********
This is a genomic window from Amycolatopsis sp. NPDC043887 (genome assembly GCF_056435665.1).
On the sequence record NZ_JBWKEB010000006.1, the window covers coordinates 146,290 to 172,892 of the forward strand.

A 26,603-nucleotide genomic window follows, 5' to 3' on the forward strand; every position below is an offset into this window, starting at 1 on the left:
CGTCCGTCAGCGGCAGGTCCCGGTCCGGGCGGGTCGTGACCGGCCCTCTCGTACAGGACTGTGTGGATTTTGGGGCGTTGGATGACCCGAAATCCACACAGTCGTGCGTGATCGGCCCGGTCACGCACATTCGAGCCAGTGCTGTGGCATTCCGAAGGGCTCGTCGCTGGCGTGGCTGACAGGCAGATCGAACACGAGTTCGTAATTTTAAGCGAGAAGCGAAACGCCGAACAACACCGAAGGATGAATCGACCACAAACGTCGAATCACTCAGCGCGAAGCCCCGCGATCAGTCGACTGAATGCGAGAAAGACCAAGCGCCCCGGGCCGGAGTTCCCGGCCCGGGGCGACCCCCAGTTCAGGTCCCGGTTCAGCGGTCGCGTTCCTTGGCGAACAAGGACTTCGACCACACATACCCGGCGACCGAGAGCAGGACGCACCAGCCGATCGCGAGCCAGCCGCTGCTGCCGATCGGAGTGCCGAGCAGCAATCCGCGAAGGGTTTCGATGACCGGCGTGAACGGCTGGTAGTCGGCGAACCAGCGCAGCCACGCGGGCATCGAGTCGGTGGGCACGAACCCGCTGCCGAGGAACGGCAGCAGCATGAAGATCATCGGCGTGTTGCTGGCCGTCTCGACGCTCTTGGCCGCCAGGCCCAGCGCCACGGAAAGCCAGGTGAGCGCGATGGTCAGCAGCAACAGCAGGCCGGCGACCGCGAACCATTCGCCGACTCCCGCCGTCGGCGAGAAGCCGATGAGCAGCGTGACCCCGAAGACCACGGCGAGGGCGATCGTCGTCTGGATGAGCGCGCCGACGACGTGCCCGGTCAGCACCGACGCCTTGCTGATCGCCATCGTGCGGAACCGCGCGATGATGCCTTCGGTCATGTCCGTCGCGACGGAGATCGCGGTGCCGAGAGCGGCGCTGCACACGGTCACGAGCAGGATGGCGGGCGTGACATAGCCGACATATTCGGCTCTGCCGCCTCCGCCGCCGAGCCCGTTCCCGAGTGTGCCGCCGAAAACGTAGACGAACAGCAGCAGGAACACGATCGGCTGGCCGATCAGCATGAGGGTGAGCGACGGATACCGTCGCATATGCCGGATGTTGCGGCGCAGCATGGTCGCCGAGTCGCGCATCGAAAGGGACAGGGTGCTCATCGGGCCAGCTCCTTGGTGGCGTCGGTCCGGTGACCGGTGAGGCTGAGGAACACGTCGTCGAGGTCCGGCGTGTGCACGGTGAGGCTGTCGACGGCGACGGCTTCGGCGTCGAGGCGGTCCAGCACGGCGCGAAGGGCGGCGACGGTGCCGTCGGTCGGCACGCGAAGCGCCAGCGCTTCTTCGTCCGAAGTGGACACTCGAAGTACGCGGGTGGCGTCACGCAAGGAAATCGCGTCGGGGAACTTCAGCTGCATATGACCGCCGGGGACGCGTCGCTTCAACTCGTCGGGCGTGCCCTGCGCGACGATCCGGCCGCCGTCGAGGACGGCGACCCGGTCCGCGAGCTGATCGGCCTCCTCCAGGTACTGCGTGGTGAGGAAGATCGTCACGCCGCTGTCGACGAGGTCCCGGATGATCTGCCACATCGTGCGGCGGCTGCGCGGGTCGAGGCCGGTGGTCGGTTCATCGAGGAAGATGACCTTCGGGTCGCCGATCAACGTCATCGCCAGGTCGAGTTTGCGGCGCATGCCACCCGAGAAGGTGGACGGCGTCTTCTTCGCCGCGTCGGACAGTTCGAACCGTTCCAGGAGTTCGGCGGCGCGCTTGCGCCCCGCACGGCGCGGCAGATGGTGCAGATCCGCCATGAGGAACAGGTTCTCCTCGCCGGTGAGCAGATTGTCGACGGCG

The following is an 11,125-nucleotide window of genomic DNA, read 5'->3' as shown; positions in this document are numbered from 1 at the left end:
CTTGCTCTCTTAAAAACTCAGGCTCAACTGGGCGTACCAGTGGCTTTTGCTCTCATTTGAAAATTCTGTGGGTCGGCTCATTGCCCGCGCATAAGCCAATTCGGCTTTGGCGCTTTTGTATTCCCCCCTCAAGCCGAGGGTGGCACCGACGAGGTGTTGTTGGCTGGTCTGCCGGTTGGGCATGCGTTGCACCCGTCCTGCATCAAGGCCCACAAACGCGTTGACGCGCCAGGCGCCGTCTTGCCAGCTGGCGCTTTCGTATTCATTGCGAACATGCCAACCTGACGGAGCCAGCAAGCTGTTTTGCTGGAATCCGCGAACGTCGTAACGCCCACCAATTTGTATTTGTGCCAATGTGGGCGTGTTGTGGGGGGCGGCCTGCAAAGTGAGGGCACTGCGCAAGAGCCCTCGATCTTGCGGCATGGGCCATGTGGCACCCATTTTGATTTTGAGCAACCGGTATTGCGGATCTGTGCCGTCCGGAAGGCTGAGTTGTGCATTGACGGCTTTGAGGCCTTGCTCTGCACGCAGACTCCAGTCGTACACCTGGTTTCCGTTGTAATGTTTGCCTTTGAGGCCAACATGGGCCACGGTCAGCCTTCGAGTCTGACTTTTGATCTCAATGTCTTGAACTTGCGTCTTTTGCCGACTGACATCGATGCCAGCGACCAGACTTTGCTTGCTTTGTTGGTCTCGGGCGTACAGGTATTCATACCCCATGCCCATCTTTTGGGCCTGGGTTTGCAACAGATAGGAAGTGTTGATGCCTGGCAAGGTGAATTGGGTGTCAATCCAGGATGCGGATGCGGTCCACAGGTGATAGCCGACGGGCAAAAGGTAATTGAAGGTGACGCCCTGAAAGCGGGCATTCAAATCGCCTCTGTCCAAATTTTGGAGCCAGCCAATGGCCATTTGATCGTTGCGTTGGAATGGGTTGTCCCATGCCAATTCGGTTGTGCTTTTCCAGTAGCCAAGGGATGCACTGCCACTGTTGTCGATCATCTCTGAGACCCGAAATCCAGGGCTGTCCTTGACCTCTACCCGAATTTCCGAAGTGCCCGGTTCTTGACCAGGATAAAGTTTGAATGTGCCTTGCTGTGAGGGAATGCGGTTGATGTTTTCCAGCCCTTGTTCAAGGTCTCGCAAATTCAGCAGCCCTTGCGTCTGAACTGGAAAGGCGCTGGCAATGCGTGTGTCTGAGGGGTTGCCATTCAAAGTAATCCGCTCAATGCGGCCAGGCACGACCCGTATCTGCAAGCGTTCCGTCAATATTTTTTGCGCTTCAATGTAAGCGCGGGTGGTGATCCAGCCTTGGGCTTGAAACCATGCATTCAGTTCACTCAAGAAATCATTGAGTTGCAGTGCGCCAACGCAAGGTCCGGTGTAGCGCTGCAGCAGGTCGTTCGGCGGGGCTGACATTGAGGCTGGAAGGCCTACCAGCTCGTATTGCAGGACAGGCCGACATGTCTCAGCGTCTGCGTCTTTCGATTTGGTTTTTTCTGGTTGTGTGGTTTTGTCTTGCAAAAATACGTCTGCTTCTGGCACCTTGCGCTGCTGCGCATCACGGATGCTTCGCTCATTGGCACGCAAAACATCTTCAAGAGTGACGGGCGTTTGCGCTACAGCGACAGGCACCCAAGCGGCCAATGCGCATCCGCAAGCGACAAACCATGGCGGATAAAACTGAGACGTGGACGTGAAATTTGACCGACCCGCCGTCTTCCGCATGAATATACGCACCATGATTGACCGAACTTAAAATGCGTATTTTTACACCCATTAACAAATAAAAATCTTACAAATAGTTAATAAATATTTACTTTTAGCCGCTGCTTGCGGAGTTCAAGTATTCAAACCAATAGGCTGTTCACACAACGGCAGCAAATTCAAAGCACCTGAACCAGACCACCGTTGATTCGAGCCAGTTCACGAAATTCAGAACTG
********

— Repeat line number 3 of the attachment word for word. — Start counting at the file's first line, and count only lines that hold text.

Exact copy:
A 26,603-nucleotide genomic window follows, 5' to 3' on the forward strand; every position below is an offset into this window, starting at 1 on the left: